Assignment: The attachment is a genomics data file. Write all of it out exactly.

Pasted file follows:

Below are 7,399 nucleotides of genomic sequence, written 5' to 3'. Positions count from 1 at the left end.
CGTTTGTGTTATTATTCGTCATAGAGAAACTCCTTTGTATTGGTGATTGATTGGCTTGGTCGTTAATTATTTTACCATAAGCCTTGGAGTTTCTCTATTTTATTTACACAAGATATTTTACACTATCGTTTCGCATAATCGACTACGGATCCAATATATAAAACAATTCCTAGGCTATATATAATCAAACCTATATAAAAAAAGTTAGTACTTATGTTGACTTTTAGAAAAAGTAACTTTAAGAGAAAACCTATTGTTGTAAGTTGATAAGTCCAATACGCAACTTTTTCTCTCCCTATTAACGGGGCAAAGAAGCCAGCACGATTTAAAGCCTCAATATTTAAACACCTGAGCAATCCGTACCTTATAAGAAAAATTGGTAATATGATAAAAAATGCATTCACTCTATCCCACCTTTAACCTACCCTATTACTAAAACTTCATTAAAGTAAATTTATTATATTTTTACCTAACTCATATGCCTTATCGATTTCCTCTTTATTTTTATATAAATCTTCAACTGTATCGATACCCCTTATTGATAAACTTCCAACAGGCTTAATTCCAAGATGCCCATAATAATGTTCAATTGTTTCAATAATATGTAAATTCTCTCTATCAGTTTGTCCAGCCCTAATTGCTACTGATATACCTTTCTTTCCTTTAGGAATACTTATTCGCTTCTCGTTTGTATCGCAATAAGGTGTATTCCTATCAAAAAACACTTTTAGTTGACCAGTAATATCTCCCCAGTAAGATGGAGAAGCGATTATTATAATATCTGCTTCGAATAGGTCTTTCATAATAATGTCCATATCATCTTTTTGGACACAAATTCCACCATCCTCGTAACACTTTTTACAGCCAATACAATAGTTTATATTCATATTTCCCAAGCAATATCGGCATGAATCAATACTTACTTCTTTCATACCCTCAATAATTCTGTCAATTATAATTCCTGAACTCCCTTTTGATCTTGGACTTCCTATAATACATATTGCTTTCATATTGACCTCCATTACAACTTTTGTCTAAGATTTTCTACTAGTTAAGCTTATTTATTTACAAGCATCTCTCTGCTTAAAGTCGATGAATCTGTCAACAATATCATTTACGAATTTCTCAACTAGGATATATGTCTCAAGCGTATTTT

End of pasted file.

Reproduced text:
Below are 7,399 nucleotides of genomic sequence, written 5' to 3'. Positions count from 1 at the left end.
CGTTTGTGTTATTATTCGTCATAGAGAAACTCCTTTGTATTGGTGATTGATTGGCTTGGTCGTTAATTATTTTACCATAAGCCTTGGAGTTTCTCTATTTTATTTACACAAGATATTTTACACTATCGTTTCGCATAATCGACTACGGATCCAATATATAAAACAATTCCTAGGCTATATATAATCAAACCTATATAAAAAAAGTTAGTACTTATGTTGACTTTTAGAAAAAGTAACTTTAAGAGAAAACCTATTGTTGTAAGTTGATAAGTCCAATACGCAACTTTTTCTCTCCCTATTAACGGGGCAAAGAAGCCAGCACGATTTAAAGCCTCAATATTTAAACACCTGAGCAATCCGTACCTTATAAGAAAAATTGGTAATATGATAAAAAATGCATTCACTCTATCCCACCTTTAACCTACCCTATTACTAAAACTTCATTAAAGTAAATTTATTATATTTTTACCTAACTCATATGCCTTATCGATTTCCTCTTTATTTTTATATAAATCTTCAACTGTATCGATACCCCTTATTGATAAACTTCCAACAGGCTTAATTCCAAGATGCCCATAATAATGTTCAATTGTTTCAATAATATGTAAATTCTCTCTATCAGTTTGTCCAGCCCTAATTGCTACTGATATACCTTTCTTTCCTTTAGGAATACTTATTCGCTTCTCGTTTGTATCGCAATAAGGTGTATTCCTATCAAAAAACACTTTTAGTTGACCAGTAATATCTCCCCAGTAAGATGGAGAAGCGATTATTATAATATCTGCTTCGAATAGGTCTTTCATAATAATGTCCATATCATCTTTTTGGACACAAATTCCACCATCCTCGTAACACTTTTTACAGCCAATACAATAGTTTATATTCATATTTCCCAAGCAATATCGGCATGAATCAATACTTACTTCTTTCATACCCTCAATAATTCTGTCAATTATAATTCCTGAACTCCCTTTTGATCTTGGACTTCCTATAATACATATTGCTTTCATATTGACCTCCATTACAACTTTTGTCTAAGATTTTCTACTAGTTAAGCTTATTTATTTACAAGCATCTCTCTGCTTAAAGTCGATGAATCTGTCAACAATATCATTTACGAATTTCTCAACTAGGATATATGTCTCAAGCGTATTTT